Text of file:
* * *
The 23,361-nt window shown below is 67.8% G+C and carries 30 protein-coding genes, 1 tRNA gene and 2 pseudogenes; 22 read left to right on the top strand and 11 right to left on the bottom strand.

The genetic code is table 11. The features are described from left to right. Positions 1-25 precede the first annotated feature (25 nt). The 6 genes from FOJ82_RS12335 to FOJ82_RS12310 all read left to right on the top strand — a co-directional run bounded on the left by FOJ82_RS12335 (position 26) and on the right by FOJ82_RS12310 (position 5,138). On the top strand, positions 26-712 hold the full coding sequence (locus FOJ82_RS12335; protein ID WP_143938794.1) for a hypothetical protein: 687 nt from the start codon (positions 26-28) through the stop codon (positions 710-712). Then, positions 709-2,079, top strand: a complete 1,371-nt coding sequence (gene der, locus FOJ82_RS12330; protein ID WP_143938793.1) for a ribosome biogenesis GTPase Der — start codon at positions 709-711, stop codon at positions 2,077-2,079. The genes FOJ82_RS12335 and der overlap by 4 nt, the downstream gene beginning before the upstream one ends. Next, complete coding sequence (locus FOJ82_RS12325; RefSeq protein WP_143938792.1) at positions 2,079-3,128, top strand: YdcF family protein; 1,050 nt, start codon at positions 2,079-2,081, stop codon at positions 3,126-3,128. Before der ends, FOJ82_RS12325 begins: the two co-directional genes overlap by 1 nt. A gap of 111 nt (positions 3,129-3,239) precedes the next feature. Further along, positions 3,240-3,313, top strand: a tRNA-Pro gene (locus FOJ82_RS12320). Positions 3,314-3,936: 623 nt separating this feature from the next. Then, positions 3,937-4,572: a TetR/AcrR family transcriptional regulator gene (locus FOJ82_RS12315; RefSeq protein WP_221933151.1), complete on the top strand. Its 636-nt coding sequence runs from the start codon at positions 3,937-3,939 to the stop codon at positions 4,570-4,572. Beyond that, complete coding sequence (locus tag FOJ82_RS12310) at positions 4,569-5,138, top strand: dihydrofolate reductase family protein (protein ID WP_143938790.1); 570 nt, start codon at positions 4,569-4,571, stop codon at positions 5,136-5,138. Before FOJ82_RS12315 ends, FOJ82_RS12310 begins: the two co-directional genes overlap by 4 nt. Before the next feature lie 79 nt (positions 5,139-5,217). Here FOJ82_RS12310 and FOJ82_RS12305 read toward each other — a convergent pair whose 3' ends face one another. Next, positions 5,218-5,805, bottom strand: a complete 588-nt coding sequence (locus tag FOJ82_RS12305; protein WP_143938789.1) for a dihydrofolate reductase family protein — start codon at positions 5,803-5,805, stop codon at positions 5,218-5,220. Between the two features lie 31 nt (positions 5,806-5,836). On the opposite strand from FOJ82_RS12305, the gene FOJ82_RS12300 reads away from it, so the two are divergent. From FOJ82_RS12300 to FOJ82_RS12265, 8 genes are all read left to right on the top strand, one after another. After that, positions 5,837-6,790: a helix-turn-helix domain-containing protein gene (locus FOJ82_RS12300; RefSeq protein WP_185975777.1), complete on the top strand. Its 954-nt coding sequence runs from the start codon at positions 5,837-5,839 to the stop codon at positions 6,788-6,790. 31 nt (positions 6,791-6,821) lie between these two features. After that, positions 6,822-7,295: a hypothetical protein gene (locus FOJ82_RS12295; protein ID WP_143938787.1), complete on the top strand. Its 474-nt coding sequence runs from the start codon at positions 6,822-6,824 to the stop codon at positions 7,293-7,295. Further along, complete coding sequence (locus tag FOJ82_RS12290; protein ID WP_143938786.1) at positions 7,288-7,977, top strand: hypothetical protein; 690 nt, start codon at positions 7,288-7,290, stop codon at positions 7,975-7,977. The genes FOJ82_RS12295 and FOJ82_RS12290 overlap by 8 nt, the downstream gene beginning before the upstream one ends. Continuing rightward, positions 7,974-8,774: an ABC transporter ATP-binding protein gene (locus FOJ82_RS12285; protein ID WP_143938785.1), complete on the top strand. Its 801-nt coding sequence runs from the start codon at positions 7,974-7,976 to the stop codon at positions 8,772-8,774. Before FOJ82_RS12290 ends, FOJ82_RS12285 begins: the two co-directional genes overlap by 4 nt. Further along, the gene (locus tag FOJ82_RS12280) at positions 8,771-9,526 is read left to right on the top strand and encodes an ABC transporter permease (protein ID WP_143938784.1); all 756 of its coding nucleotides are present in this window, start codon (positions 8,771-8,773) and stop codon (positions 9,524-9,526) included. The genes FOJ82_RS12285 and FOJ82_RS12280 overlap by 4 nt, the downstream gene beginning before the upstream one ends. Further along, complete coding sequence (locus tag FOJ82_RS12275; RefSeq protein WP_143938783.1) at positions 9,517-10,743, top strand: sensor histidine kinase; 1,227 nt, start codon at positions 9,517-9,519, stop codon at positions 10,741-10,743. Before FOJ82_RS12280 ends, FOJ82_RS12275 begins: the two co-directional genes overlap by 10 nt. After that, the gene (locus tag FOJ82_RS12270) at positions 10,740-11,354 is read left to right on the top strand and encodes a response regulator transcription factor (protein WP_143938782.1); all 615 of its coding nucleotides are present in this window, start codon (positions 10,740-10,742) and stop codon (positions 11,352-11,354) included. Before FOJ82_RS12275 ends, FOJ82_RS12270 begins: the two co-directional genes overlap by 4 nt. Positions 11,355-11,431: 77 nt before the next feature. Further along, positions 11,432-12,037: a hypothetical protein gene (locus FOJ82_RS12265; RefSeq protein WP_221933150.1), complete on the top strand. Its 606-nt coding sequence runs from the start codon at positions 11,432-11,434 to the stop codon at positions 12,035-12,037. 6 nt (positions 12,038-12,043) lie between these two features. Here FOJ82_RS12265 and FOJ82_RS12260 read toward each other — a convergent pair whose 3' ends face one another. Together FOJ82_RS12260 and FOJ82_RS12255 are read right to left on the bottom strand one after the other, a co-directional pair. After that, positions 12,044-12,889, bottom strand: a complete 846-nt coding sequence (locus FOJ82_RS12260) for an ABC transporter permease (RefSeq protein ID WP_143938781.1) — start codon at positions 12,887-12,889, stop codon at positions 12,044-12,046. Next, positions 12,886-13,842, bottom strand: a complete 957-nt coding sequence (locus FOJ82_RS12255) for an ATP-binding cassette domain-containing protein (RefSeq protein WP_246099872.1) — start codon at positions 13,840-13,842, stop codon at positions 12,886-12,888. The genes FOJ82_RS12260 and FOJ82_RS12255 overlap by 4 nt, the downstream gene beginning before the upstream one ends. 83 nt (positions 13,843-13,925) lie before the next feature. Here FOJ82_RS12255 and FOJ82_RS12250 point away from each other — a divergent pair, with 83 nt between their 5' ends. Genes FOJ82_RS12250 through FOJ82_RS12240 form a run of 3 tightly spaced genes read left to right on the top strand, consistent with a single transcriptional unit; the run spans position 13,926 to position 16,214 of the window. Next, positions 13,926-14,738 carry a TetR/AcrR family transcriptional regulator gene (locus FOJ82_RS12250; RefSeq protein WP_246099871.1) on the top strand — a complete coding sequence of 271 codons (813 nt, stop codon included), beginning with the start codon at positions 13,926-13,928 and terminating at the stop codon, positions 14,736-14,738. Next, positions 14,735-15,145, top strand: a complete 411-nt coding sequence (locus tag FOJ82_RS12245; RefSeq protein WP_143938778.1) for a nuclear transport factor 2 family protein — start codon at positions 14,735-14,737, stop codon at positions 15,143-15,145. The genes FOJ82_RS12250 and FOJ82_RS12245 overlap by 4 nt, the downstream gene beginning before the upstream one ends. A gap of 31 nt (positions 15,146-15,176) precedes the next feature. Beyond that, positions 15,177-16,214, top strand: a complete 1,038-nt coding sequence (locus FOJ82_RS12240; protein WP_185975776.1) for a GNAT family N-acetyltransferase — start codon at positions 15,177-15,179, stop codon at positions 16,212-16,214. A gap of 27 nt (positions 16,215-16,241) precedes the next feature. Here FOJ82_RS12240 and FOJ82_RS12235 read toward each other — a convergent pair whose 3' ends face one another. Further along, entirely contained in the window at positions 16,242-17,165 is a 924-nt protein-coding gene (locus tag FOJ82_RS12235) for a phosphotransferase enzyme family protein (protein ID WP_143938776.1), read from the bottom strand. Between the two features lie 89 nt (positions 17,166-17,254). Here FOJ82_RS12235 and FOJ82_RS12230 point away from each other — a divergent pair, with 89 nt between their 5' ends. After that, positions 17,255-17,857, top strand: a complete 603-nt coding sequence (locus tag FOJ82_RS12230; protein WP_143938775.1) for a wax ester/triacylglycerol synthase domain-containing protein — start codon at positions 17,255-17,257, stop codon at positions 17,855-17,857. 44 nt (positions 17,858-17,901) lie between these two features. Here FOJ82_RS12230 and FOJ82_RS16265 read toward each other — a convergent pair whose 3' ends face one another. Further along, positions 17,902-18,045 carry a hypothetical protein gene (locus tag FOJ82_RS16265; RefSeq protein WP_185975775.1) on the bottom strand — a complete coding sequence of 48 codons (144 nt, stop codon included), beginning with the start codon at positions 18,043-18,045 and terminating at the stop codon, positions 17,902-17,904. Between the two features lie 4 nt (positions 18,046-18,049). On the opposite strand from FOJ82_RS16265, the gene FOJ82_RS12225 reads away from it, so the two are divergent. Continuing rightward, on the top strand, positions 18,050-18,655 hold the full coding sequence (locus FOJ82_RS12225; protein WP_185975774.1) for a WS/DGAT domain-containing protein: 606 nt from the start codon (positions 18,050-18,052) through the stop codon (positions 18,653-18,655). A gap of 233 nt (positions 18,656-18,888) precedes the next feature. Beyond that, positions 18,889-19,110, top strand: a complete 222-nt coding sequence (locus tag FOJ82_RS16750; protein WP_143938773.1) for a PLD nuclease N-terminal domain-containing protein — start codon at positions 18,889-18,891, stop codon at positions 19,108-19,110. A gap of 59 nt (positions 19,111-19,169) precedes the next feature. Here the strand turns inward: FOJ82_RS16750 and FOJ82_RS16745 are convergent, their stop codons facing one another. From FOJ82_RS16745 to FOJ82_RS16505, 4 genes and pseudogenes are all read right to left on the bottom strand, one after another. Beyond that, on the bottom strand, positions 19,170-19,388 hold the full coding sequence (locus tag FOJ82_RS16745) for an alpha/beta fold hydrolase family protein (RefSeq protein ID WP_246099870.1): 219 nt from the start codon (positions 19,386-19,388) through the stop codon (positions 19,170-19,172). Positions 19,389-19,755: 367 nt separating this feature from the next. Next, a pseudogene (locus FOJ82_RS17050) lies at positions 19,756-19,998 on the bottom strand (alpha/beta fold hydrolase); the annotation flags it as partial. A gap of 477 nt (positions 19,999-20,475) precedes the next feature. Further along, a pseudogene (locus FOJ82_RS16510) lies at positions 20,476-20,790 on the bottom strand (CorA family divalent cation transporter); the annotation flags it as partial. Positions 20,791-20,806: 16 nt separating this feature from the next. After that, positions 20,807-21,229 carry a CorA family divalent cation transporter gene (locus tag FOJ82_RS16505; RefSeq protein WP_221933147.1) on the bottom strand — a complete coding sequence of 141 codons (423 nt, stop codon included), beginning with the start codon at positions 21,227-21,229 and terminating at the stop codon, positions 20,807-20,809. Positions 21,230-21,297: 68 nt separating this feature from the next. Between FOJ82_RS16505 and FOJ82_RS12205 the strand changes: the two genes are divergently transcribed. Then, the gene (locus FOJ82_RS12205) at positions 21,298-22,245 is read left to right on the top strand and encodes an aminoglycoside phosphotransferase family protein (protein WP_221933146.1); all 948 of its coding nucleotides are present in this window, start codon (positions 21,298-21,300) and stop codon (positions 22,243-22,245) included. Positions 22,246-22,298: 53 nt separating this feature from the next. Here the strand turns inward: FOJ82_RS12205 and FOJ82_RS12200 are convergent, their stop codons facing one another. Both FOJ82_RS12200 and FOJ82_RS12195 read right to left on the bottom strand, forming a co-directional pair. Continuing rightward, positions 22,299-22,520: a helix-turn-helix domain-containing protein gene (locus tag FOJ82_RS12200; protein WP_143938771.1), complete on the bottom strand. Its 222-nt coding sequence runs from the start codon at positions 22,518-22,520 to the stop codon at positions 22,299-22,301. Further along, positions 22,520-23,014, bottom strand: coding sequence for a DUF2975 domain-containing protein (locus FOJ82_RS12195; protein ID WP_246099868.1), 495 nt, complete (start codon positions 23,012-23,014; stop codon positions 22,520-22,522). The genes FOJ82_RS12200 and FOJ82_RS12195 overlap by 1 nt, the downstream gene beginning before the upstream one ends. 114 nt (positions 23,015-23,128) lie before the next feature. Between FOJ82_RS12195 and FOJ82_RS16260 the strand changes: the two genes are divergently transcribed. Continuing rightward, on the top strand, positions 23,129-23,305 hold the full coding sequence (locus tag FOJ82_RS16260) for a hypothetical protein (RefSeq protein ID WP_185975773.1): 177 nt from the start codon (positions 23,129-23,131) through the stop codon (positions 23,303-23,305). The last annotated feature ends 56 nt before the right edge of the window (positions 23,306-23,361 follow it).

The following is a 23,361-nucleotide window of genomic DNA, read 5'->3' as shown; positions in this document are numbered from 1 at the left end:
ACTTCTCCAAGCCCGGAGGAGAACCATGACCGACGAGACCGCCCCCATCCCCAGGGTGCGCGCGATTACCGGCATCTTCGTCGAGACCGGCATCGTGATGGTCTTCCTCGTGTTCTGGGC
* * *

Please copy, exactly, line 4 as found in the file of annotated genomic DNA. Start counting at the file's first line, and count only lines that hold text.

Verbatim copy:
ACTTCTCCAAGCCCGGAGGAGAACCATGACCGACGAGACCGCCCCCATCCCCAGGGTGCGCGCGATTACCGGCATCTTCGTCGAGACCGGCATCGTGATGGTCTTCCTCGTGTTCTGGGC